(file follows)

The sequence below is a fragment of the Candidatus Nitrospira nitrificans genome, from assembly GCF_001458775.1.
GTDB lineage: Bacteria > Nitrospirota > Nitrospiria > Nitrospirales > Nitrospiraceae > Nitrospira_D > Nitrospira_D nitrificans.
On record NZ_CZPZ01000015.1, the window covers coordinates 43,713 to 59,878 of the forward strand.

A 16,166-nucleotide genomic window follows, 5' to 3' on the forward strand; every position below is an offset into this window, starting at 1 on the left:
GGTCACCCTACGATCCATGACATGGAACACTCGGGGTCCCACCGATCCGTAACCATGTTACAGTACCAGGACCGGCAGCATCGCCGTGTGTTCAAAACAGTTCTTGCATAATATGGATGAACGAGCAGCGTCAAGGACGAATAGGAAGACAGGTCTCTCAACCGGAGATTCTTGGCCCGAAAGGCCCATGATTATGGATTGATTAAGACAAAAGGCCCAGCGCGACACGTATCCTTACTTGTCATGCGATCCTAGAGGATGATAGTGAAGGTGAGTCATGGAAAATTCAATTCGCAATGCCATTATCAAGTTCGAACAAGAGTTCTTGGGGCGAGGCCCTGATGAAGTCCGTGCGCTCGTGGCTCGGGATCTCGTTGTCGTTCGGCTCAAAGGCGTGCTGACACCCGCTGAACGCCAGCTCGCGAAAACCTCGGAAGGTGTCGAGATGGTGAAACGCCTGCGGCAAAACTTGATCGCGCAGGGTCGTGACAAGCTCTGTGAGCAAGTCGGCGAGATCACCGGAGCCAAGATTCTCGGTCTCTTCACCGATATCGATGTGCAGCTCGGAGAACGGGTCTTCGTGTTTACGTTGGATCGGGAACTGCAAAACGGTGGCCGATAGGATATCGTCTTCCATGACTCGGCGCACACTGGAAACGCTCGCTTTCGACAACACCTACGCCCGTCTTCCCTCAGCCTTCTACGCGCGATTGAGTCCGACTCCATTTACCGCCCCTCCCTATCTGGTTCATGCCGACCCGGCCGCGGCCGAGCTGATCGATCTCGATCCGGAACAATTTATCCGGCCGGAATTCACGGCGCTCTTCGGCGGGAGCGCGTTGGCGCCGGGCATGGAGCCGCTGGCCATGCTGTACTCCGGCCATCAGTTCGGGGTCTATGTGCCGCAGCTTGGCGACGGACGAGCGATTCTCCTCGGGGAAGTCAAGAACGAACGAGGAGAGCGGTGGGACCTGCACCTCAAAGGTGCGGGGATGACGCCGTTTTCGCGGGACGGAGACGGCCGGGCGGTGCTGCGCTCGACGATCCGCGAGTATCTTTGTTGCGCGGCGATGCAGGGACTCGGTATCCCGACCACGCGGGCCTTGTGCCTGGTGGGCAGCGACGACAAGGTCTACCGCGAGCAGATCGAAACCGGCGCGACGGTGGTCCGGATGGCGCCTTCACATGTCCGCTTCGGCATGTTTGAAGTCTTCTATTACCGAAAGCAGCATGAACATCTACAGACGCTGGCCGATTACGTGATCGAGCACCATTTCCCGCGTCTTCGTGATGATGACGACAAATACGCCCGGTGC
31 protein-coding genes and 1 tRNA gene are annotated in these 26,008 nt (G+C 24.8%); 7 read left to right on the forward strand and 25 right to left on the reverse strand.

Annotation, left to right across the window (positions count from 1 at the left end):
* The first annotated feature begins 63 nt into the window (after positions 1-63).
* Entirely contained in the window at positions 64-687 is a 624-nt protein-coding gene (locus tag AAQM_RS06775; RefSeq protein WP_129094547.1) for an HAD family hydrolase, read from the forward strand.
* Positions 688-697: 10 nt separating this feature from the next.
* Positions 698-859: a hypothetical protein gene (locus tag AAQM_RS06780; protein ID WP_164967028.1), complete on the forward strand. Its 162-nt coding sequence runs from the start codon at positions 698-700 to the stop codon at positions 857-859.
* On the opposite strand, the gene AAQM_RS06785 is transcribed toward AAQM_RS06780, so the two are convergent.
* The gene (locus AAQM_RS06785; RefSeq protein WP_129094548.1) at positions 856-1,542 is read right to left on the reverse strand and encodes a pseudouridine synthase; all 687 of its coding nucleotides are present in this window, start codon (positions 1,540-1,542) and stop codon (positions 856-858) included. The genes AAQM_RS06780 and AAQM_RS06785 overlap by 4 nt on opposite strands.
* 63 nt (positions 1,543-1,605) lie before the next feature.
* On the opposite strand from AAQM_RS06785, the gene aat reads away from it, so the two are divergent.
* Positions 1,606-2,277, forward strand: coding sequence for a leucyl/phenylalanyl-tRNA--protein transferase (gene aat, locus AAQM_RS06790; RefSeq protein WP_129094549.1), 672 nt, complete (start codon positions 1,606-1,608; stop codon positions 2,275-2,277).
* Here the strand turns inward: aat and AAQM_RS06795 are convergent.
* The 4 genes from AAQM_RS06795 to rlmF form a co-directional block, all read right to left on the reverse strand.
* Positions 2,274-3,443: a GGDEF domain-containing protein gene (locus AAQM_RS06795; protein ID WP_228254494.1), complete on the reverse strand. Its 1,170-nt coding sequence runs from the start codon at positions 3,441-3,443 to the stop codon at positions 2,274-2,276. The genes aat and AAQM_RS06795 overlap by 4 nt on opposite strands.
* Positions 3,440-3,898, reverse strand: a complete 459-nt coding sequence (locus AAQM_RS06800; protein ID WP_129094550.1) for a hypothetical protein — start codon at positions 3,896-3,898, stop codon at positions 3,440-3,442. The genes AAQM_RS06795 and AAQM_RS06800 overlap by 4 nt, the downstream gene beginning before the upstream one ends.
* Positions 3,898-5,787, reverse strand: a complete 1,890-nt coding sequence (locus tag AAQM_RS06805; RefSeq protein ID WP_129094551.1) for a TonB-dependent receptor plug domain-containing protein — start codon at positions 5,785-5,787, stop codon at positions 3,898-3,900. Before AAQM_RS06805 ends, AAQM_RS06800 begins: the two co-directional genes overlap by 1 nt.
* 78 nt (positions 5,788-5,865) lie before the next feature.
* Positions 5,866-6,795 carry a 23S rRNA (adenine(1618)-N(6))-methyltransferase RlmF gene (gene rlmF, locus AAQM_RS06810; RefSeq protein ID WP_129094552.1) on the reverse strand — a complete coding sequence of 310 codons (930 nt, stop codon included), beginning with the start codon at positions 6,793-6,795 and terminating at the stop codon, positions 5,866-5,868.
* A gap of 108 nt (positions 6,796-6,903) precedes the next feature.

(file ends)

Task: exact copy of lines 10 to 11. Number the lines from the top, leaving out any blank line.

* Positions 688-697: 10 nt separating this feature from the next.
* Positions 698-859: a hypothetical protein gene (locus tag AAQM_RS06780; protein ID WP_164967028.1), complete on the forward strand. Its 162-nt coding sequence runs from the start codon at positions 698-700 to the stop codon at positions 857-859.